EIGHTEEN world leaders are meeting this week in a forum called APEC, an acronym for Asia Pacific Economic Cooperation. Indonesia's President Suharto, the host of the summit, is making his counterparts wear batik shirts and is stressing informality as they gather to discuss serious trade issues. The batik shirts are nice, but the event raises at least two inescapable questions:
1. So what?
2. And what is APEC, anyway?
The answer to the first question is that a lot of money and jobs are involved. Companies based in APEC's 18 countries are responsible for almost half of the world's exports - worth $1.7 trillion in 1993 - and more than half of the world's economic activity.
The leaders are in Indonesia to talk about making it easier to conduct trade and investment, which is supposed to increase the amount of economic activity. Manufacturers will have an easier time selling their products in foreign markets, enabling them to make more money that they will then use to build more factories and hire more workers. (Whether or not they will pay the workers more money isn't on the agenda at APEC.)
Deciphering APEC's evolving identity is a complex matter and a topic of constant debate in Jakarta. It helps to consider what APEC is not.
It is not a big faceless bureaucracy, not yet anyway. APEC's secretariat occupies one floor of an office building in Singapore and employs a mere 26 people. A diplomat from a big international organization was a little perplexed at the end of a recent tour of APEC's offices. ``Where's the rest of the bureaucracy?'' he asked, according to an APEC staffer.
APEC is also not propelling the economic activity in the Asia Pacific. ``The private sector ... has actually driven the interlinkages which are developing among the economies in trade and investment and technological exchange,'' says Tommy Koh, Singapore's former ambassador to the United Nations. ``The rapidity at which this is taking place is really astounding, and I think it's leaving governments behind. The governments are playing a catch-up game.''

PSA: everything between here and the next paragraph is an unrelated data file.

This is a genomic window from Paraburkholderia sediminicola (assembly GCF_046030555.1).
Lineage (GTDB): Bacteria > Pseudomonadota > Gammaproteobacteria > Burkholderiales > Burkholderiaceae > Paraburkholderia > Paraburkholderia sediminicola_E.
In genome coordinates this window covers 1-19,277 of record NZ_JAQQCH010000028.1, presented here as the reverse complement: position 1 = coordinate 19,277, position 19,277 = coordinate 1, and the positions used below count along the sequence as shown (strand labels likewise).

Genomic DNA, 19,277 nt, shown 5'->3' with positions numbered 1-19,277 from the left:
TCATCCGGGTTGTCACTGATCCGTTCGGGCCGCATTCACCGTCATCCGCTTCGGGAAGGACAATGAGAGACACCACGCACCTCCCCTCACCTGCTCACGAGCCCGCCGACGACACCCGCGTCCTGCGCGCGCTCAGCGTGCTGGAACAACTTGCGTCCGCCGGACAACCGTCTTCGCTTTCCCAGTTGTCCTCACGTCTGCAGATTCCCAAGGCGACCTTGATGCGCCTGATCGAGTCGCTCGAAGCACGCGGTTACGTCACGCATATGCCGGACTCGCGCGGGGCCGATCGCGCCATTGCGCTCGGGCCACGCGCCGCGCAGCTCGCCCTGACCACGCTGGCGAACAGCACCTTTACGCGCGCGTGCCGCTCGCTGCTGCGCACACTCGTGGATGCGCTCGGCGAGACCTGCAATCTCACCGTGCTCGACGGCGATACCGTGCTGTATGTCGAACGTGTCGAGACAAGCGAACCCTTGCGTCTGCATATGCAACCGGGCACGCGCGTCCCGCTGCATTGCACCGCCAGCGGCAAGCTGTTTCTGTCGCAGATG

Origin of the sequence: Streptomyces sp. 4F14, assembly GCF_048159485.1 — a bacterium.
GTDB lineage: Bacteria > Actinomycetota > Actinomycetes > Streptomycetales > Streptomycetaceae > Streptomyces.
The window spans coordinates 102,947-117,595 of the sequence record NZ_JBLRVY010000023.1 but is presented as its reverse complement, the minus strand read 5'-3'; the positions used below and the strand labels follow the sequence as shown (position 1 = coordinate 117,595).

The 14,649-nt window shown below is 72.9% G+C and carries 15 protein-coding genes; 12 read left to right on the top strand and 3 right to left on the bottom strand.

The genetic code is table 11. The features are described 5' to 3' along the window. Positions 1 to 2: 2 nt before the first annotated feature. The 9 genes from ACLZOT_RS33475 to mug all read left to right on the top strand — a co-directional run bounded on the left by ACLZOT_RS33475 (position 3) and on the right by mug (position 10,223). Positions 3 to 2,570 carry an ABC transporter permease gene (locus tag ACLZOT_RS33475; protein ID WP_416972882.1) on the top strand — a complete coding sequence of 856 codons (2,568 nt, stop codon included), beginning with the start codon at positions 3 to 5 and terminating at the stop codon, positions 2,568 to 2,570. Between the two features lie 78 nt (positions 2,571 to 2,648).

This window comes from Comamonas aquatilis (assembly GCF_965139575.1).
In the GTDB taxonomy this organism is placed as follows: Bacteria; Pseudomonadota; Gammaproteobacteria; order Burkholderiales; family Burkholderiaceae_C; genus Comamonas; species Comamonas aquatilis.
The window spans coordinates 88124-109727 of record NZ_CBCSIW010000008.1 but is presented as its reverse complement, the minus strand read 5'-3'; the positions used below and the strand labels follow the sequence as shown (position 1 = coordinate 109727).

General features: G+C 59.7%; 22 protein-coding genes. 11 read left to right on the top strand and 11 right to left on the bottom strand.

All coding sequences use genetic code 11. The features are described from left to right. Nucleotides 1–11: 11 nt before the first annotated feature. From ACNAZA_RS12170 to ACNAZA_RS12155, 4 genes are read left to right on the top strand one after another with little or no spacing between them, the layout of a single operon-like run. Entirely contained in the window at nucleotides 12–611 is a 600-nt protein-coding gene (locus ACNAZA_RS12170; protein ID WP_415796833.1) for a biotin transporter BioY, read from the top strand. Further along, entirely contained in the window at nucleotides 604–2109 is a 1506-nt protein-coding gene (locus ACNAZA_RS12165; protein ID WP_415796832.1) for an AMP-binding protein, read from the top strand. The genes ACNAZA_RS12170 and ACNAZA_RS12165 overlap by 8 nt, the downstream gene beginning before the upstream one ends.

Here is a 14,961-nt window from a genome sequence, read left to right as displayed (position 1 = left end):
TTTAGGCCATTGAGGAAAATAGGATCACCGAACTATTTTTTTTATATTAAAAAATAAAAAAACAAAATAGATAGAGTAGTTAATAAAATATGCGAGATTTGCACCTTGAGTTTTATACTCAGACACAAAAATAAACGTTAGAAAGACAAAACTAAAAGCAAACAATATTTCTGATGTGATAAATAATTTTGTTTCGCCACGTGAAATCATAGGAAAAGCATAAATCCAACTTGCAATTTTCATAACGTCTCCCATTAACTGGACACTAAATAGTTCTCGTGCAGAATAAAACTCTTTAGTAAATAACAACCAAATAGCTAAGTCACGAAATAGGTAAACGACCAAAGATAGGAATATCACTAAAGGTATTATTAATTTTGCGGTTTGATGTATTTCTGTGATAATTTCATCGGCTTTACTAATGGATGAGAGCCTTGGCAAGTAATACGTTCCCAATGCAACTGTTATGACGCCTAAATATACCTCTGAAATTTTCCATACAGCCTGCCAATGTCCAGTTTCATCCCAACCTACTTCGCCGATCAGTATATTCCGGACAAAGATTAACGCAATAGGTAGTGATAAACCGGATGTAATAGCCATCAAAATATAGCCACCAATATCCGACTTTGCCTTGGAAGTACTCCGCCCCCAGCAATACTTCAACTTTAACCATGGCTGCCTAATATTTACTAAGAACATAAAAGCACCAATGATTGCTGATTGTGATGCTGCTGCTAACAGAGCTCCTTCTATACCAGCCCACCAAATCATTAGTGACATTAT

United States Secretary of State Warren Christopher sees in APEC ``a momentum for a Pacific community of shared values, shared prosperity, shared security interests.'' But he may be overstating the case. APEC is not is a group of similar or like-minded countries. There is a tiny, oil-rich monarchy (Brunei) and the biggest country in the world still run by communists (China). There are the powerhouse economies of East Asia (Japan, Hong Kong, Singapore, South Korea, Taiwan) and some less powerful ones (Indonesia, Malaysia, Papua New Guinea, the Philippines, Thailand).
APEC includes some Asian countries populated mainly by Anglos (Australia, New Zealand), some non-Asian countries populated mainly by Caucasians (Canada, the US), and some non-Asian countries populated mainly by Latinos (Chile, Mexico).
All of this diversity leads to stunning differences in personal style among APEC participants. At a press conference this weekend Leslie McGraw, the head of Fluor Corporation, an Irvine, Calif. engineering firm, impatiently called for a rapid program of trade liberalization. ``Why wait?'' demanded Mr. McGraw, who chaired an APEC advisory group. ``Let's get on with it.''
Yesterday, South Korea's urbane and carefully spoken foreign minister, Han Sung Joo, said APEC's future course lay in ``harmonizing ... synchronizing ... [and] balancing'' the various interests and forces bearing on the organization.
Noting the cultural, economic, and political differences that separate APEC countries, one Asian diplomat closely involved in the organization concludes that ``APEC has no identity.'' Perhaps, but APEC participants are unified in the desire to spur the pace of economic growth. At its core, APEC is an idea: that freer trade will lead to more economic activity, benefiting all concerned.
Although they are hard to find at the summit, some Asian critics say that APEC as an institution has not adequately considered the impact of this rapid growth, particularly in developing countries. ``APEC is not just about trade and economic issues,'' says M.S. Zulkarnaen, an Indonesian environmental activist. ``Economic deregulation affects the lives of everyone: workers, women, indigenous peoples, farmers, consumers, among others. So far these have been ignored.''
Some critics note the decline of real incomes and the widening gaps between rich and poor in some of APEC's developing countries. Many of APEC's member countries have served as low-cost manufacturing bases for large, international corporations.